Catersource is part of the Informa Connect Division of Informa PLC

This site is operated by a business or businesses owned by Informa PLC and all copyright resides with them. Informa PLC's registered office is 5 Howick Place, London SW1P 1WG. Registered in England and Wales. Number 8860726.

Recession-Proofing Your Business

If you listen to or watch the news, you’ve surely heard talk about a coming recession. There is no shortage of fearful headlines predicting a pullback in spending, a crashing stock market, and continued inflation. But as I talk to caterers across the county, the main challenges they are facing don’t correlate with a recession. Challenges, like finding enough employees and keeping up with demand and supply chain issues, are reflective of a different story. 

There are many additional indicators that future demand for our services continues to be strong. So, what do we make of these conflicting points? And what do caterers need to do moving forward? Here are a few of my thoughts. 

How bad can it be?

It’s hard to imagine any situation being worse than what we just went through. Going through the pandemic was crushing for an industry that thrives on large gatherings of people. As we continue to recover, those who have made it through find themselves with thicker skin and a greater sense of resiliency. One caterer told me: “Even if a recession does come, a 20–30% pull back in sales is nothing compared to being shut down.” I suggest caterers keep it in perspective and know that they can probably handle whatever pullback comes our way after navigating COVID.

Protect your reputation

Demand is high for caterers. There is pent up demand for gatherings, a backlog of weddings, and fatigue around virtual gatherings. Between the quick return of business and fear of a downturn, it’s tempting to take on as much as possible. This is a risky proposition though. Understanding capacity will make or break caterers over the next six to 12 months. Overextending yourself on key days can have a lasting impact on your reputation as a business. While the effects of that now might be small, it gets magnified if a recession does indeed come. With the proliferation of the internet, caterers are publicly being judged every day by clients and guests. I recently heard a story about a caterer being removed from three preferred venue lists in one week because of their inability to fully staff their events. When there is a risk of sacrificing the quality of food and service, it’s time to see the bigger picture and politely decline that additional event.

Raise your prices

Increasing costs continue to be a challenge for companies that bid for events months and sometimes years in advance. I read a recent article that showed overall food prices have increased by at least 10% in 2022. At the same time, I continue to hear caterers are turning away business, sometimes up to 50% of what is coming in. Basic economics instructs that when demand is high, price sensitivity declines. Increasing prices protects what are already slim margins for caterers and doing so when demand is high limits the amount of pushback received from clients. Instead of asking for discounts, clients are just thankful when their event can be accommodated. If you haven’t raised your prices, now is the time to do it. You can always reduce them in the future, but I’ve found that discounting tends to cause more problems for businesses than the benefits it brings.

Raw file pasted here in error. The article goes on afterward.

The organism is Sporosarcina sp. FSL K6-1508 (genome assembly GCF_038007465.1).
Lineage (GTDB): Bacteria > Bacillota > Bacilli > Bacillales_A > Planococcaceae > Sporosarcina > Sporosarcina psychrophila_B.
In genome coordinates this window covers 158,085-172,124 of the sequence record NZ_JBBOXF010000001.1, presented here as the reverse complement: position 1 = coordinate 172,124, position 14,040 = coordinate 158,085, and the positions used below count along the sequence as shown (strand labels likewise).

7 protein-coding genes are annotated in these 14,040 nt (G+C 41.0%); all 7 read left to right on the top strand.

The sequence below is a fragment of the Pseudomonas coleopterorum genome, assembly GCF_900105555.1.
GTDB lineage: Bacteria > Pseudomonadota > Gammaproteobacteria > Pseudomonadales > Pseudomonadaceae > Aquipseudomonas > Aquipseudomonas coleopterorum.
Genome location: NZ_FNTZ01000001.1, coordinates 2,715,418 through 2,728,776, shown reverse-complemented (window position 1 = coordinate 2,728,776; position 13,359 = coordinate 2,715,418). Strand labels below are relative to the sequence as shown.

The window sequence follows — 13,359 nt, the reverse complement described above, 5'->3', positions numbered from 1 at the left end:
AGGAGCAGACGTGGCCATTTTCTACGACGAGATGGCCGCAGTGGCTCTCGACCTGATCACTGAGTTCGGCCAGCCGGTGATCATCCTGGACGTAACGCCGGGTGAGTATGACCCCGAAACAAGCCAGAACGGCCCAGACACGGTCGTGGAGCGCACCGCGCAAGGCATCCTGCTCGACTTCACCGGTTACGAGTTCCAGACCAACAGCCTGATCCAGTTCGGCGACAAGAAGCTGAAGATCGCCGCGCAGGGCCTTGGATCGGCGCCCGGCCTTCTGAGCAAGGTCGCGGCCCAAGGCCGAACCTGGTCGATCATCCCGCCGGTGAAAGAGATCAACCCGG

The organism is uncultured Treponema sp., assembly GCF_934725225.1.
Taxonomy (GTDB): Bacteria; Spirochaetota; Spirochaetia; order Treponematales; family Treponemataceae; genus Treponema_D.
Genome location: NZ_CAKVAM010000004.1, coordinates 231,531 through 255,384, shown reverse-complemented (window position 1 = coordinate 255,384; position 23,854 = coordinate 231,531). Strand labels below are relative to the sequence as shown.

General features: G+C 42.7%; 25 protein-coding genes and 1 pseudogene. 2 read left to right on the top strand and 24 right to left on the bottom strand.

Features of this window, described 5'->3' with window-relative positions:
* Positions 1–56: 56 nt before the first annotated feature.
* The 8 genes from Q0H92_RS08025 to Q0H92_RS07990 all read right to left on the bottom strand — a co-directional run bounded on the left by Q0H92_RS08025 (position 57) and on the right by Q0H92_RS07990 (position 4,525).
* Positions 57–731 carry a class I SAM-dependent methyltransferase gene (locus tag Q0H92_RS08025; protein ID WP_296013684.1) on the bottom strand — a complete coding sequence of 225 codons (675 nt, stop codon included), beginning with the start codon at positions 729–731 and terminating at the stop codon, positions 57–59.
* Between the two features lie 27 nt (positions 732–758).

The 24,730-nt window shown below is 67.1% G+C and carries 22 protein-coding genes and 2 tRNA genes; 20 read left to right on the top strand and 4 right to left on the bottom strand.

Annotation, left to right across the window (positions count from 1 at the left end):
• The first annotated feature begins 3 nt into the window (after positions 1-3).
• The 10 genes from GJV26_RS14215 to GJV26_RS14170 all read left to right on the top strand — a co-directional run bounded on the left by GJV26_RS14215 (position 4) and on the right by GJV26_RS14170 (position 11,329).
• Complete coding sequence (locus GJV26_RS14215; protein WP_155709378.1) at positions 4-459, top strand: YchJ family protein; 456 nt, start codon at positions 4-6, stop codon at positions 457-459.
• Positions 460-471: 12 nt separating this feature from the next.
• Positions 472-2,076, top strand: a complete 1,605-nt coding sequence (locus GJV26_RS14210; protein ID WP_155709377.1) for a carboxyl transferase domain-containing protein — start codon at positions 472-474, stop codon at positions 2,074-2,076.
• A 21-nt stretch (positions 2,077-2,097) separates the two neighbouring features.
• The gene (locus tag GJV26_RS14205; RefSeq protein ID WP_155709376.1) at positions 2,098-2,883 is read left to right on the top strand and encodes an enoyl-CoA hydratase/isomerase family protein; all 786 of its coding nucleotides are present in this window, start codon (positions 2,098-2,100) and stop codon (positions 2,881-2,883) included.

Build your savings

If you are worried about an upcoming recession, there are steps you can take to minimize the impact it will have on your business. If your savings got depleted, it might be a good time to build up three to six months of fixed expenses. This provides flexibility for a wide variety of situations (positive and negative) that come your way. When the economy pulls back it can present a great opportunity to add talent or invest in equipment or real estate at a reduced price. When others are contracting it presents an opportune time to expand and businesses with a healthy balance sheet can take advantage of these situations. Additionally, businesses that have strong savings aren’t prone to knee jerk reactions when costs increase or sales decrease. They can weather a storm and not have to significantly cut expenses or people. 

I’m not so sure that catastrophic impacts of a recession are as imminent as the media suggests.  There were many industries that were not negatively impacted by the pandemic. They actually had record years and maybe this is more of a correction for those industries. A minor pull-back might not be the worst thing. Many of us would welcome a labor market that loosened up and an easing of supply chain issues. Regardless of what happens, conscientiously operating a business is one of the biggest responsibilities of CEOs and business owners. It’s important to be aware of outside forces, but not let them dictate and interfere with the overall vision and direction of the company. It can be tough to spend time working on the business when the craziness of the day-to-day seems to have a gravitational pull on our time. It is precisely these times though that produce long term results and set caterers on a successful path for many years to come.  

Anthony Lambatos

Owner/CEO, Footers Catering, Denver, CO

Anthony Lambatos grew up in the catering business working for his father and founder of Footers Catering in Denver, Colorado.  Anthony and his wife, April, purchased the business in 2010 and have successfully made the transition to a second-generation family business.  They recently moved Footers Catering into a new facility that will also house their newest venture – an event center called Social Capitol.  Anthony is passionate about helping other companies create great places to work and inspiring people with heart leadership and does that through his sister company MIBE (acronym for make it better...